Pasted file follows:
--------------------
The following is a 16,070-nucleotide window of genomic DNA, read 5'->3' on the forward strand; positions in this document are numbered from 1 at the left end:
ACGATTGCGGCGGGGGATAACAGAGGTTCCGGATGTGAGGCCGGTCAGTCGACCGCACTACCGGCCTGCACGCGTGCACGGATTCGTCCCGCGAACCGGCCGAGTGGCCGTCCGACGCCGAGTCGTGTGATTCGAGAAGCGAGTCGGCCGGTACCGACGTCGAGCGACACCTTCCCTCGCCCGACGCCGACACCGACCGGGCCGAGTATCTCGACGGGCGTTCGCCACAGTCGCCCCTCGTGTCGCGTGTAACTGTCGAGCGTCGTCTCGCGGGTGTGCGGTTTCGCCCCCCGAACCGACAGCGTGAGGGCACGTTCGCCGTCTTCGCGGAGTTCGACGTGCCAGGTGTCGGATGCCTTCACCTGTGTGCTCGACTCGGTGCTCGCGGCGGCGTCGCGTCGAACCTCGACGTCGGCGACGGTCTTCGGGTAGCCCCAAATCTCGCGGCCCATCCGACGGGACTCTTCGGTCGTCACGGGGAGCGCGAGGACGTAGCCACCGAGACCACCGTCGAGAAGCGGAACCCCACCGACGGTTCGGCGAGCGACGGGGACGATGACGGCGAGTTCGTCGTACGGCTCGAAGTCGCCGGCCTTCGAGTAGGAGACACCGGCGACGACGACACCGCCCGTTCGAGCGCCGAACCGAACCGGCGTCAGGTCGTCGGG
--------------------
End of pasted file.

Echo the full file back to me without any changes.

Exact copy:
The following is a 16,070-nucleotide window of genomic DNA, read 5'->3' on the forward strand; positions in this document are numbered from 1 at the left end:
ACGATTGCGGCGGGGGATAACAGAGGTTCCGGATGTGAGGCCGGTCAGTCGACCGCACTACCGGCCTGCACGCGTGCACGGATTCGTCCCGCGAACCGGCCGAGTGGCCGTCCGACGCCGAGTCGTGTGATTCGAGAAGCGAGTCGGCCGGTACCGACGTCGAGCGACACCTTCCCTCGCCCGACGCCGACACCGACCGGGCCGAGTATCTCGACGGGCGTTCGCCACAGTCGCCCCTCGTGTCGCGTGTAACTGTCGAGCGTCGTCTCGCGGGTGTGCGGTTTCGCCCCCCGAACCGACAGCGTGAGGGCACGTTCGCCGTCTTCGCGGAGTTCGACGTGCCAGGTGTCGGATGCCTTCACCTGTGTGCTCGACTCGGTGCTCGCGGCGGCGTCGCGTCGAACCTCGACGTCGGCGACGGTCTTCGGGTAGCCCCAAATCTCGCGGCCCATCCGACGGGACTCTTCGGTCGTCACGGGGAGCGCGAGGACGTAGCCACCGAGACCACCGTCGAGAAGCGGAACCCCACCGACGGTTCGGCGAGCGACGGGGACGATGACGGCGAGTTCGTCGTACGGCTCGAAGTCGCCGGCCTTCGAGTAGGAGACACCGGCGACGACGACACCGCCCGTTCGAGCGCCGAACCGAACCGGCGTCAGGTCGTCGGG